The Thirst is Real

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So, I’ve been pretty lucky thus far in my cancer journey. I’ve felt mostly good. I’ve had some really good days, in fact.

But this past week, things did not go quite so well.

As I was coming off my last treatment, I seemed to have a harder time rebounding. I knew this would happen eventually, as they say the effects are cumulative with chemo.

Around mid-week last week, I had a bout with some digestive issues (I’ll spare you the details, but suffice it to say I spent some quality time in the bathroom). This sort of set the ball rolling for the rest of the week’s problems.

On Thursday, I had an appointment with a plastic surgeon to talk about my reconstruction options. As she went through the choices and told me about the recovery time for each, my heart sank. Intellectually I knew surgery wouldn’t be a walk in the park, but I really had no idea how hard and long that recovery was going to be. No option is a good option, in my mind. And I cannot decide what to do, regarding reconstruction. Part of me wants to say screw it and do nothing, but I don’t know that I’d be satisfied with that, either. I’m just thankful I have several months to figure this out.

During said appointment, I was standing there with the surgeon as she measured my chest. Suddenly, things started getting black and my ears had this weird ringing sensation, almost like I was under water. I knew I was about to faint, so I sat down and then had to take a few minutes to lie down, drink some water and gather myself. It was embarrassing and a little scary.

That afternoon, I had my bi-weekly appointment with the NP to check my immune levels and let her know how I was doing. I told her about the digestive issues and near-fainting, and she said I was probably dehydrated and offered to give me IV fluids. I declined. Stupid, stupid, stupid.

Fast-forward to 1 a.m. Saturday morning. I awoke with terrible pain in my kidneys coupled with sciatic nerve pain in my leg (a fun little condition I experience periodically). The kidney pain felt similar to having a UTI or bladder infection that goes untreated too long. It was really bad, and the Tylenol I was taking wouldn’t touch it. Knowing my immune levels were really low at the time from chemo, I feared an infection.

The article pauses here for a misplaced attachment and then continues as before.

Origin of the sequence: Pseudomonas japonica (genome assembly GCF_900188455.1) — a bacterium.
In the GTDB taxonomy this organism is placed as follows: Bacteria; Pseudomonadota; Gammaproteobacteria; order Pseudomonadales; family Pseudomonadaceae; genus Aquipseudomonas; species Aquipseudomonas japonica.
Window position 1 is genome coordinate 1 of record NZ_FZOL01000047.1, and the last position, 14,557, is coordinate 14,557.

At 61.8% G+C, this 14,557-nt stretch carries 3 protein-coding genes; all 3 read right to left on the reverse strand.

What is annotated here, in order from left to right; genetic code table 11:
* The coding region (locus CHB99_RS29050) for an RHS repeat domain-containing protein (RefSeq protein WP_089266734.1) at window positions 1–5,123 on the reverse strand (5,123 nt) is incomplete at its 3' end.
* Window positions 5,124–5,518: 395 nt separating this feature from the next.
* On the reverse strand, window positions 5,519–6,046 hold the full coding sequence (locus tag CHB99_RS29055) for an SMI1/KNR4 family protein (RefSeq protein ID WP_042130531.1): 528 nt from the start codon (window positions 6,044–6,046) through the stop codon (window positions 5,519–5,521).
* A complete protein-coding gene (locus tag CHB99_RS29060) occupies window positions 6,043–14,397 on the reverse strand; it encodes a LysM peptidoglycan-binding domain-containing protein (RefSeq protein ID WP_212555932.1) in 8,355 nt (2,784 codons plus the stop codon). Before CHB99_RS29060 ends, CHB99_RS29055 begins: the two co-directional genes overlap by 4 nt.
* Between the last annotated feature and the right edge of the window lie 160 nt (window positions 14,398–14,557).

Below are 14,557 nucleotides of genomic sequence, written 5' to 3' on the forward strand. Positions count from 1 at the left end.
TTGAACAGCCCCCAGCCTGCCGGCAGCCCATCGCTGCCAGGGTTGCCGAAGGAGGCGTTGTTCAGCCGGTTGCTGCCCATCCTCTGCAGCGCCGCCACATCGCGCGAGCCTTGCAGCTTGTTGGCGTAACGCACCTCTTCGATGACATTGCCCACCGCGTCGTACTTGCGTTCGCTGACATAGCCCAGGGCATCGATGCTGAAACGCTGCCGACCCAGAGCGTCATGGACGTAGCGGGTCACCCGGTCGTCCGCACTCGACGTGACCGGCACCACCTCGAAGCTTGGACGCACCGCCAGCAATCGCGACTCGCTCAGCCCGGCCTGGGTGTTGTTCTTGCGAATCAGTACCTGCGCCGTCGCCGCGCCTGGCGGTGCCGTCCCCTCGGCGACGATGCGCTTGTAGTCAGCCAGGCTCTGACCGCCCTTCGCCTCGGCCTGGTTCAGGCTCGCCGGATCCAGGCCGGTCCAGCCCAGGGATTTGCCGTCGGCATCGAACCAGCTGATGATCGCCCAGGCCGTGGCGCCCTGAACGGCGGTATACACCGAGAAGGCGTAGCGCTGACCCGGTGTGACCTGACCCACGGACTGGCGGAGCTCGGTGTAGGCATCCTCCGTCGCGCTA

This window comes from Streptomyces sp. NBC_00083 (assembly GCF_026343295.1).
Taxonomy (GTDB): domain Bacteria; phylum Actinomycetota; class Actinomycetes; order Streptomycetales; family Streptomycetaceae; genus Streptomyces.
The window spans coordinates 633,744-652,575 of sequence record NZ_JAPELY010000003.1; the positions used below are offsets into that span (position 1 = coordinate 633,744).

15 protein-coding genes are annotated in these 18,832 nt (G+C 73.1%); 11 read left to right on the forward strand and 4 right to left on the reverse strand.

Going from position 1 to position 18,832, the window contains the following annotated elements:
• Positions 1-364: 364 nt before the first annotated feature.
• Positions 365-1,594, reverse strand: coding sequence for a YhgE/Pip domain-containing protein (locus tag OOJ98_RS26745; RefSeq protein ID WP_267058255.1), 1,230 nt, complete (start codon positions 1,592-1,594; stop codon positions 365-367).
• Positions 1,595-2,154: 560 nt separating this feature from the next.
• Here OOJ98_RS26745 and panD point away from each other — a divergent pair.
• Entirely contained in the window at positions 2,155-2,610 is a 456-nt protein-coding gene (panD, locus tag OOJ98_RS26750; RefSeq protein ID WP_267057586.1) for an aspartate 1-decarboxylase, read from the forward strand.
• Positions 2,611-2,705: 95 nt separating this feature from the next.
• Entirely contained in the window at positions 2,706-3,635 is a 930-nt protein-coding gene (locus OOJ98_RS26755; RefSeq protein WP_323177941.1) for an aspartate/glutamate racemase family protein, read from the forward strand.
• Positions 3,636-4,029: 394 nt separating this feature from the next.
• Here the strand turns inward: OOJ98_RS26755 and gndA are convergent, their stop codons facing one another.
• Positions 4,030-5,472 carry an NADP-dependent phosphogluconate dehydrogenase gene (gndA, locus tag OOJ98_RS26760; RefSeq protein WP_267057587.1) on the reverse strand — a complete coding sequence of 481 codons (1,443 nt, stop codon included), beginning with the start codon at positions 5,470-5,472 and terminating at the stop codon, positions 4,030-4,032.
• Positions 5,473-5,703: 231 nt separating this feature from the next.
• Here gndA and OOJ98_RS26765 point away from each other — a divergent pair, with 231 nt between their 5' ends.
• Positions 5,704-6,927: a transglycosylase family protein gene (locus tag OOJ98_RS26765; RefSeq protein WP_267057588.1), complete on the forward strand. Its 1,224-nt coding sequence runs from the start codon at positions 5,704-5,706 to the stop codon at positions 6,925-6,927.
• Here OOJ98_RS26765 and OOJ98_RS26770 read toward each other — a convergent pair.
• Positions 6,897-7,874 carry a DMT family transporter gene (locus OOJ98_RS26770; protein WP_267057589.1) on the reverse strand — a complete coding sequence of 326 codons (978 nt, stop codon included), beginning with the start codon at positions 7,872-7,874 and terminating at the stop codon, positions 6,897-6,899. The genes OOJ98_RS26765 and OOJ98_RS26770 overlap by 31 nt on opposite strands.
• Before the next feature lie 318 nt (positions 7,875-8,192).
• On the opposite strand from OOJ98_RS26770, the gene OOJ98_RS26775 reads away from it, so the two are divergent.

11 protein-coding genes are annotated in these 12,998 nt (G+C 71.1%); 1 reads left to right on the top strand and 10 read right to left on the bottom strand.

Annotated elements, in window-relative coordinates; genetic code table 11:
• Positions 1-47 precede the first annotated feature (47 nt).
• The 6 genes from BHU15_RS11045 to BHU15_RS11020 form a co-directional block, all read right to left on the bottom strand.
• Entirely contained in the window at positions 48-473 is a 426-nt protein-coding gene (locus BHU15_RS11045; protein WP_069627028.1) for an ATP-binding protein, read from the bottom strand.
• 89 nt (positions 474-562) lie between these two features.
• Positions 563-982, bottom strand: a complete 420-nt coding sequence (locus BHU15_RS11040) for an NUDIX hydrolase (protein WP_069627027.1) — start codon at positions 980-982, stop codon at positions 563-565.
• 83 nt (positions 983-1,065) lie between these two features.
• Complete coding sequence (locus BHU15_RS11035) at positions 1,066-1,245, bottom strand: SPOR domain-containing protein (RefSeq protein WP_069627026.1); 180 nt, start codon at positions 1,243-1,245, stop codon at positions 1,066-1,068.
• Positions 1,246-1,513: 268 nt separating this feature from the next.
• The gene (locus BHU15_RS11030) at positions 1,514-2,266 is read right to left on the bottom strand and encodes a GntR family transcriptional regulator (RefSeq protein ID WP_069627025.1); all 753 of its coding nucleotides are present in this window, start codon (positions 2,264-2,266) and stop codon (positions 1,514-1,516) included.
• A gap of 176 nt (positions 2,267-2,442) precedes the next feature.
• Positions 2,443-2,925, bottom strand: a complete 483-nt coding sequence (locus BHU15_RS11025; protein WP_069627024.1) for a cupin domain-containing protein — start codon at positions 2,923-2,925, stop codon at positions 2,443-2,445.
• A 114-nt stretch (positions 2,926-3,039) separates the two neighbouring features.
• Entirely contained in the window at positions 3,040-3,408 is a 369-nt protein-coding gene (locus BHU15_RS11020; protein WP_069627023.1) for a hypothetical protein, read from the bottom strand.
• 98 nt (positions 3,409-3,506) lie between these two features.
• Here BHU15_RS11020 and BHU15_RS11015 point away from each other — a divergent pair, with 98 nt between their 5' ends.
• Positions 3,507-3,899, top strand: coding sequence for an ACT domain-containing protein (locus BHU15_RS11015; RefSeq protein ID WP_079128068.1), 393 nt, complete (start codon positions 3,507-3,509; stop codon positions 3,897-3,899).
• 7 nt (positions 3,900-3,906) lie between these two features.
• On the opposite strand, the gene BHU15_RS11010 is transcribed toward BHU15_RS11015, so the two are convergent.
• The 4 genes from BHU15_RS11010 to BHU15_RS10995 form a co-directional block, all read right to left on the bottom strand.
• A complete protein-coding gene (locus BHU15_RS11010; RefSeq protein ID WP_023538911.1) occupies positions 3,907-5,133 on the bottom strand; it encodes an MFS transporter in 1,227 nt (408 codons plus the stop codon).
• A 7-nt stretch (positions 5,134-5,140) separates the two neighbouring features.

So, I called the triage nurse line that they tell us to use if we have any pain that we can’t manage (among other red flag issues). The nurse couldn’t really diagnose what was going on and told me to come into the ER within 24 hours since the cancer center is closed on weekends.

Unable to handle the pain any longer, my husband took me to the ER around 4 a.m. We were there until around 2 p.m. After blood and urine tests came back clear, along with an MRI (apparently sciatic nerve pain also can be caused by tumors on the spine, so they wanted to rule that out) that showed nothing, there wasn’t a real diagnosis of what was going on. But after IV fluids helped (along with some decent pain meds), I’m pretty sure dehydration was a big factor for the kidney pain. I likely never fully recovered from the digestive episode earlier in the week and my body just had enough.

Of course, I was wiped out from all of that, and had to miss a friend’s party I was really looking forward to that night. I also had a girls’ day planned for the next day with friends and had to beg out of that, too.

I’m feeling better now, but still not 100%. I do have a better sense of the importance of taking care of myself, though, and staying hydrated.

I’m really just hoping this will be a better week. I’m at the point where I’m starting to fatigue of this process. There are some days that I want to just run away and quit. I’m tired of feeling bad. I’m tired of being poked by needles. I’m tired of sleeping horribly. I’m tired of being afraid. I’m just tired of it all.

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3 thoughts on “The Thirst is Real

  1. Pingback: One Year Later | Strange Trip

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